The second season of 13 Reasons Why is being released by Netflix on Friday, May 18th. The first season followed the fictional story of a teenager named Hannah Baker who died by suicide. Hannah left behind 13 audio recordings explaining the reasons why she took this action.

It is unknown at this time if prevention efforts have been integrated more effectively into the second season. Mental health professionals continue to voice their concerns about the impact this program is having on young audiences, especially those who are experiencing emotional distress and may consider suicide to be an option. However, an international study demonstrated that most viewers (including youth and their parents) thought the show was more beneficial than it was harmful by bringing attention to issues that are often harder to discuss. Dr. Ajit Jetmalani, one of the nations top child psychiatrists and a close friend of Youth ERA, counters this study in an op-ed that you can find here.  

There are some things viewers should be aware of before clicking play on 13 Reasons Why. First, Hannah's story does not reflect what prevention professionals know about youth suicide. Her suicide was extensively planned despite the fact that the vast majority of suicides appear to result from an impulse and not the desire for revenge. Furthermore, most who die by suicide do not leave explanations or notes behind for their loved ones to find.

Of particular concern is the message that if a young person takes their life, this should lead to a search for those who are to blame. There are always multiple factors involved in anyone's decision to attempt suicide and assigning blame is exceptionally unhelpful for the recovery of those impacted.

One limitation of the show is that it focuses solely on the mental health of Hannah, a heterosexual cis female. While acknowledging the importance of all awareness brought to youth mental health, it is important also to recognize that many youth who experience these feelings are dealing with additional issues that deserve the same sort of representation.  These factors include but are not limited to toxic masculinity, racism, classism, homophobia, transphobia, high stakes testing and performance standards, etc.

An international study conducted following the release of the first season found that young viewers and their parents wanted further guidance on how to address the issues and questions raised by the series. This article intends to provide just that.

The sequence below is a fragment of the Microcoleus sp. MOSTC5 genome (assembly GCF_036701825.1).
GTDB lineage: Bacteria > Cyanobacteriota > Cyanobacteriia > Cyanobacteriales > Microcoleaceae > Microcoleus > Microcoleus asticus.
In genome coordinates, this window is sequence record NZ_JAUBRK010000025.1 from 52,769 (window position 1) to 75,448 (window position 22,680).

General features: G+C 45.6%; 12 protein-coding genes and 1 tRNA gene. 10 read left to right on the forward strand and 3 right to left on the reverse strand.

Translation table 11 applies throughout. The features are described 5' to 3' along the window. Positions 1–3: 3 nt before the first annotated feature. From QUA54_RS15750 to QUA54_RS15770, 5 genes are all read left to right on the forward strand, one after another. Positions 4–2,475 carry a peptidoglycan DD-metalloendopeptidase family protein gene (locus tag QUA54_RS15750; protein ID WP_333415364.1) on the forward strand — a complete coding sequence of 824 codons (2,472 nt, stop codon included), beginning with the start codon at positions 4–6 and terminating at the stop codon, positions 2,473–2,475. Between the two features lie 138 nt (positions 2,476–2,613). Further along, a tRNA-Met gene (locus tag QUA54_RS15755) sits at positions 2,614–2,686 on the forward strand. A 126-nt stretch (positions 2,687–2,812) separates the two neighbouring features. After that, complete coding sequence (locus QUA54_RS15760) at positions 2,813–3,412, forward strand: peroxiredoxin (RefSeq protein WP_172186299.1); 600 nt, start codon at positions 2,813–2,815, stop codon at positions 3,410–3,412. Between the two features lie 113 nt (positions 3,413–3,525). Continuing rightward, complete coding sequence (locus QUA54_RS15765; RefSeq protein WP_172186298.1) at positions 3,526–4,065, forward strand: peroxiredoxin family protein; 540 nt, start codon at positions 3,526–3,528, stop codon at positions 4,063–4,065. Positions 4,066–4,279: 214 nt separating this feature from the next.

The guidance provided by this article is grounded in both positive psychology and trauma-informed care. Trauma-informed care gives insight for when life gets tough, whereas positive psychology, (also referred to as the “science of happiness”) gives insight into strategies people can use to live happy, empowered, and fulfilling lives.


1. Connections with trusted adults (duh).

Just like the phrase “it takes a village” has proven true time and time again, so has Youth ERA's support for the research behind Search Institute’s 40 Assets. In the “Support” category of Search Institute’s compilation, one Asset reads “Other adult relationships—Young person receives support from three or more non-parent adults.”

There are many things we still don't know when it comes to how best to support youth when they are going through difficult times. However, we don’t need research to show that the presence of stable relationships with caring and trusted adults has the potential to impact a young person’s life immensely. The benefit of positive adult-youth connections is something we have seen over and over again.

There are certain situations where a young person not wanting to discuss what is bothering them with a parent or guardian is inevitable. In addition to providing a positive and stable relationship with the youth we support, we also seek to ensure that they have one or more connections with other trusted and caring adults that they can turn to in times of need.